Pineview Elementary School

Pineview Elementary School was built in 1935, and got a new addition in 1999. It is the oldest of the Iowa Falls school buildings.

A committee of volunteers is pushing toward its goal of making a recommendation to the Iowa Falls School Board on the future of its school buildings, but two key questions stick out. Would residents of the school district support a major construction project? And if the answer is yes, how much more are they willing to pay in property taxes to make it happen?

The Facilities Committee has been meeting this summer to discuss building needs in the district. The group was formed this spring, after the school board received a report on the condition of its buildings. The 36 pages of bulleted lists and color-coded tables – which was produced by Denovo and KCL Engineering – lays out the immediate and longterm needs of the district’s four school buildings. Representatives of the two companies walked through the buildings and built a list of necessary upgrades and replacements, from failing heating systems and worn out flooring, to sagging ceiling tiles and ineffective lighting. The group also noted the lack of air conditioning in the buildings. The rough cost to make those fixes was estimated at $29 million.

Discussion turned to new construction. Would it make more sense to spend that kind of money to build a new school or a school addition? That’s where the Facilities Committee came in – to review the engineers’ report, look at the buildings and make recommendations. But as the committee gets further into its discussions, school board member Chris Stauffer, who has attended the committee's meetings, said the board needs to be more specific in its instructions and requests for recommendations.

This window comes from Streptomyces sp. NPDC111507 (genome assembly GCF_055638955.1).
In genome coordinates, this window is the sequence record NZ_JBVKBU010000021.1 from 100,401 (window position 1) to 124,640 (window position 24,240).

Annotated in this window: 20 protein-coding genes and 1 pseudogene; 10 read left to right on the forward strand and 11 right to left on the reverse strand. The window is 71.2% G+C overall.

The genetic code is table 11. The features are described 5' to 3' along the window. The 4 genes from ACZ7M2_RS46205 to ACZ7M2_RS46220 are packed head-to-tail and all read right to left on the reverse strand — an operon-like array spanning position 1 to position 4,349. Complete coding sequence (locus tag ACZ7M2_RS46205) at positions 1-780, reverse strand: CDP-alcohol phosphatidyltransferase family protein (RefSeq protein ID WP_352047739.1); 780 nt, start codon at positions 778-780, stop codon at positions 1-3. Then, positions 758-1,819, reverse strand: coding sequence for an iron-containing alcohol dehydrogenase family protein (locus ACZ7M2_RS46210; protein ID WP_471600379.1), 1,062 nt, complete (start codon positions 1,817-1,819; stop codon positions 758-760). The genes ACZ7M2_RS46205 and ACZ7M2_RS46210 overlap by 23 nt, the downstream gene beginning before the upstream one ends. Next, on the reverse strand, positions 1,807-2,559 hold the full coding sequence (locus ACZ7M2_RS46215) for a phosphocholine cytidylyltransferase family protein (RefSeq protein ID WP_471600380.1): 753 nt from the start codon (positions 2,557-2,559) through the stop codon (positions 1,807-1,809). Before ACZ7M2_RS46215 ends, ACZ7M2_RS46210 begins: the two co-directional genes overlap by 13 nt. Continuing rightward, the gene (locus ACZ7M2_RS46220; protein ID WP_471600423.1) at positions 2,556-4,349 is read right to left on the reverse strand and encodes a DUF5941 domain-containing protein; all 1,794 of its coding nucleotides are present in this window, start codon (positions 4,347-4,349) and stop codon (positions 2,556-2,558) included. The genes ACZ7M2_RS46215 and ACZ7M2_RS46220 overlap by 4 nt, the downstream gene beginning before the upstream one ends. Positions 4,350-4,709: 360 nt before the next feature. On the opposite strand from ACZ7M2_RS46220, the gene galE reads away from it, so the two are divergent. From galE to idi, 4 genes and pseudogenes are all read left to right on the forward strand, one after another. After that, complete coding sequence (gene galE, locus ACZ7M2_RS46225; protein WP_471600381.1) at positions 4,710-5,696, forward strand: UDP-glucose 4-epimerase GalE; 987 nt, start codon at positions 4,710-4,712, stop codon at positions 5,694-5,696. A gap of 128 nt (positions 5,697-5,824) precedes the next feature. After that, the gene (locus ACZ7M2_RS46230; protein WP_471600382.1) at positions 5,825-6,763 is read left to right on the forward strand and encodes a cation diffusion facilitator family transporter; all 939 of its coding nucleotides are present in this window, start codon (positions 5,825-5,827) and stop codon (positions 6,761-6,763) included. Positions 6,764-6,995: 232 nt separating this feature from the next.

“As we go through this we’ll find out that there’s some things that as a board we need to provide direction to that committee, of what we’re looking for from them,” Stauffer said during discussion at the school board's July 13 meeting.

But the school board, too, is in need of some direction. If the district moves forward with any kind of major renovations or construction of a new school it would need to bond for the money to do the work, and a bond requires 60 percent approval from voters. Without that approval, the district would be significantly limited in what it could accomplish.

“The people I hear from are older people and they want something built here,” said board member Dawn Parker, a retired teacher. “They don’t even have children here, but they’re community people who want something built.

“What are other people hearing?” she asked, repeating a question she posed to the Facilities Committee at its July 13 meeting. “If we have big opposition to building anything, we’re just kind of wasting our time. But if [committee members] come back and say ‘Yes, we have a lot of support,’ I feel better about this.”

Dave Moore, who previously helped with a school bond referendum in Independence, Iowa, shared his experience there.

“You’re not going to hear the negatives of [the proposal] until you decide to go ahead and go forward,” he said.

With so many options laid out before the district and so little input from the public, it's been difficult to find a clear answer.

Dave Jorgensen, of Denovo, was in attendance at the meeting and the committee meeting earlier in the day. He offered some advice.

“I think the sense I got coming out of [the committee meeting] was you’re going to need an answer for all grade levels to get a bond issue passed,” Jorgensen said. “The high school and middle school are really pretty solid buildings, but there are some things that need to be done.”